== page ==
Jared Tay­lor at Russ­ian conference

Tay­lor heads Amer­i­can Renais­sance (AR), an online jour­nal that hosts yearly con­fer­ences. He often speaks to audi­ences in Europe about white nation­al­ism in Amer­ica. Over the past three years, he has attended nation­al­ist gath­er­ings in France, Eng­land, Turkey and Hun­gary. The con­fer­ence in Hun­gary in Octo­ber 2014 was hosted by the National Pol­icy, Insti­tute, an Amer­i­can white suprema­cist think tank that also has close ties to nation­al­ists in Europe.

Dick­son is a reg­u­lar speaker at con­fer­ences spon­sored by AR and the white suprema­cist Coun­cil of Con­ser­v­a­tive Cit­i­zens. At the con­fer­ence in Rus­sia, Tay­lor and Dick­son both talked about pre­serv­ing the white race and bat­tling “Third-World immi­gra­tion” in the United States. Appar­ently, both men also lauded Vladimir Putin, the pres­i­dent of Rus­sia, who is seen as a pro­moter of tra­di­tion­al­ist val­ues in the West.

Other white suprema­cists in the U.S. have embraced Putin for encour­ag­ing nation­al­ism and Ortho­dox Chris­tian­ity in Rus­sia. These extrem­ists believe that Putin and Rus­sia rep­re­sent the antithe­sis of the global, mul­ti­cul­tural, mod­ern soci­ety rep­re­sented by Amer­ica and West­ern Europe.

In Feb­ru­ary, William John­son of the Amer­i­can Free­dom Party (AFP) posted an inter­view he gave to Nicholas Truschalov of the nation­al­ist Russ­ian Impe­r­ial Party, who report­edly attended the con­fer­ence in St. Peters­burg. Like Tay­lor and Dick­son, John­son talked about pre­serv­ing the white race in Amer­ica. When Truschalov asked John­son about who was defend­ing national iden­tity and tra­di­tional val­ues in the U.S. John­son named Tay­lor and Dick­son as two sig­nif­i­cant thinkers in the white nation­al­ist move­ment. John­son also declared that the AFP sup­ports nation­al­ists world­wide when Truschalov asked what John­son would like to tell Russ­ian nationalists.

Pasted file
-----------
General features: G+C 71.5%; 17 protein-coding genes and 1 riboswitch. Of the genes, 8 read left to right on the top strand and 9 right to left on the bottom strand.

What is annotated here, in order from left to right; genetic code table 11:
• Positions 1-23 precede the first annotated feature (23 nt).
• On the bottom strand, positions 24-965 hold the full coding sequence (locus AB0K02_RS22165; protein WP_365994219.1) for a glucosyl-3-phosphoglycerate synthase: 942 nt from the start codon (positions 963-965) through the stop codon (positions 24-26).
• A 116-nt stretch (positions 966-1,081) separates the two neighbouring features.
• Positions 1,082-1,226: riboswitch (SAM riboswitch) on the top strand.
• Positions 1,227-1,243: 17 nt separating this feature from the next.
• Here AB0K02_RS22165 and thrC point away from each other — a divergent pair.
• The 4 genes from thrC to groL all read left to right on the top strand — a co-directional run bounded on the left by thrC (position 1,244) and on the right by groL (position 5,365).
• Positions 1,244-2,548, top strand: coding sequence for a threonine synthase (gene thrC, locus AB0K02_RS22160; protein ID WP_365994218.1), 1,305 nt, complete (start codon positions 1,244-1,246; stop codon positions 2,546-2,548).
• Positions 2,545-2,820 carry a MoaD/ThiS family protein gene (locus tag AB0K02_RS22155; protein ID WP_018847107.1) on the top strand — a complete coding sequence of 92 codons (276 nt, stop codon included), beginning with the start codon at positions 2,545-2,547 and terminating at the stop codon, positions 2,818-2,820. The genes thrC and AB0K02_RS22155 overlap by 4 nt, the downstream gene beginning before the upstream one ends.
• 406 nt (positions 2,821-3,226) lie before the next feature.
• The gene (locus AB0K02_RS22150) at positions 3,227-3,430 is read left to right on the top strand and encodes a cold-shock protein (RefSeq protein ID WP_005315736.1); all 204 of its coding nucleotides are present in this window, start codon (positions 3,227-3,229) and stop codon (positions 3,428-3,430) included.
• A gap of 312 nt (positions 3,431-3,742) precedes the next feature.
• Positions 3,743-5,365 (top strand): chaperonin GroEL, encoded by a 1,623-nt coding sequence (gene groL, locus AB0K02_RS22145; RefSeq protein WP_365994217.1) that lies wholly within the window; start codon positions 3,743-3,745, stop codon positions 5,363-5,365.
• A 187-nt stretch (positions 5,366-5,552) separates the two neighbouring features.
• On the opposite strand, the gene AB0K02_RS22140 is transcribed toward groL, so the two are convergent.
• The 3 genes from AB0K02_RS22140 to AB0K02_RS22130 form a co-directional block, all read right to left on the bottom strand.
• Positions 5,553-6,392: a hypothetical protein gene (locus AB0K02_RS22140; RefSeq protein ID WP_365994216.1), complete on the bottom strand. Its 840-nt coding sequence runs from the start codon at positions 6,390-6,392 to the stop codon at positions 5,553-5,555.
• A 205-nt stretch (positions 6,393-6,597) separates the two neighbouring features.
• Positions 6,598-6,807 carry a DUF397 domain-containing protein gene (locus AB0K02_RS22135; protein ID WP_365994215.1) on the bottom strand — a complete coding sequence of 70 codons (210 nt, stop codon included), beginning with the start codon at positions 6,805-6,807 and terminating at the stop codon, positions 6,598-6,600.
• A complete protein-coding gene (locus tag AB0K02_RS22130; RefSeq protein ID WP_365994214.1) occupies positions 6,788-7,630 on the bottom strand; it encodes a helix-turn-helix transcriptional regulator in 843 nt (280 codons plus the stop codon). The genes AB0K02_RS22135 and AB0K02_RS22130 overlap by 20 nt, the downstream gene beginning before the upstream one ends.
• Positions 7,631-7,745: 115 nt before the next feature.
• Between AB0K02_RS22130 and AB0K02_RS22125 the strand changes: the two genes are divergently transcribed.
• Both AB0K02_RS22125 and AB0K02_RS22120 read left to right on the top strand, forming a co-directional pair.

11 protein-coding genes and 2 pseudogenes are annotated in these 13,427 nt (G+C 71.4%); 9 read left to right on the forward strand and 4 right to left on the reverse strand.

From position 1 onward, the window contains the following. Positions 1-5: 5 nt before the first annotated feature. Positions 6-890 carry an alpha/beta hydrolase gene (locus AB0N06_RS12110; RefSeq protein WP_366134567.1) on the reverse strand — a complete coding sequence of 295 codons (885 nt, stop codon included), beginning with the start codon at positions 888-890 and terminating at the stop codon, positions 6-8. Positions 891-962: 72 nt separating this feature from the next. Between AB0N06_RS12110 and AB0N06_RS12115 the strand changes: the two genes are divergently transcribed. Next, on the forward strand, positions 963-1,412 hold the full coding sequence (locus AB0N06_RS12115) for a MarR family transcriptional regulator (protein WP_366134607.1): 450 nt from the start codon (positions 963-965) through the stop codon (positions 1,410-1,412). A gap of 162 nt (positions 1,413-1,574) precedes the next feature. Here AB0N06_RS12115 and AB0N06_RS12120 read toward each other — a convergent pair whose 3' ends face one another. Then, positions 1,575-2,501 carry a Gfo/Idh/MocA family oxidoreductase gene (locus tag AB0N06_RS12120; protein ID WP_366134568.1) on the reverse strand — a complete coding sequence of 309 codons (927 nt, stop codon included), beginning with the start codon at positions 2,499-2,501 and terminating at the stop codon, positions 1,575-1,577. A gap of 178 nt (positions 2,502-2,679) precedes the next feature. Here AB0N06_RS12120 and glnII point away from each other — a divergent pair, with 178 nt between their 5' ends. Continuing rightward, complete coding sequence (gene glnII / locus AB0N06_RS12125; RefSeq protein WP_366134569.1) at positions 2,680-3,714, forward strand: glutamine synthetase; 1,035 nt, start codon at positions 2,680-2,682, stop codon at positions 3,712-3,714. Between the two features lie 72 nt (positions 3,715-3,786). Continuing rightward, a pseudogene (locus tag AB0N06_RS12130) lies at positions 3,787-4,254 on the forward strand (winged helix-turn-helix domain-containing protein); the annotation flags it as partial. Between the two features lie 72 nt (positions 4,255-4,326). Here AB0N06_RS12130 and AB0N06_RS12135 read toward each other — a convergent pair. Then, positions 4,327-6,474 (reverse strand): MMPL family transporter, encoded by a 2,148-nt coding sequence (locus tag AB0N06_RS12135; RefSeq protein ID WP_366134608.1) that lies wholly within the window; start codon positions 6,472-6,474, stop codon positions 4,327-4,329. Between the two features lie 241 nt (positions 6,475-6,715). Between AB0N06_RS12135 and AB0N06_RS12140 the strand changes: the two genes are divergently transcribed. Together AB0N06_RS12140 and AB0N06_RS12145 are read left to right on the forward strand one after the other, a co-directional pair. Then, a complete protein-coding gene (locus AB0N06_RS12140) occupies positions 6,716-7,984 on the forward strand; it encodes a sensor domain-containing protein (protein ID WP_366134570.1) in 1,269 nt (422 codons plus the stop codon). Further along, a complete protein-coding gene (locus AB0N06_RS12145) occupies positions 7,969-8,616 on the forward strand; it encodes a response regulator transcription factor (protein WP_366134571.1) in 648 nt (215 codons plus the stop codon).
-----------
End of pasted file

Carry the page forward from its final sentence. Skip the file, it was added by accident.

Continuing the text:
Matthew Heim­bach of the Tra­di­tion­al­ist Youth Net­work has also pro­moted Rus­sia. In a Feb­ru­ary arti­cle enti­tled, “The New Shin­ing City on the Hill: Mother Rus­sia,” Heim­bach praised Rus­sia as the “true defender of Tra­di­tion­al­ism.” He added that Putin is “doing the exact oppo­site of what the Bush and Obama admin­is­tra­tions are doing and that is why Tra­di­tion­al­ists should look to Rus­sia for inspiration.”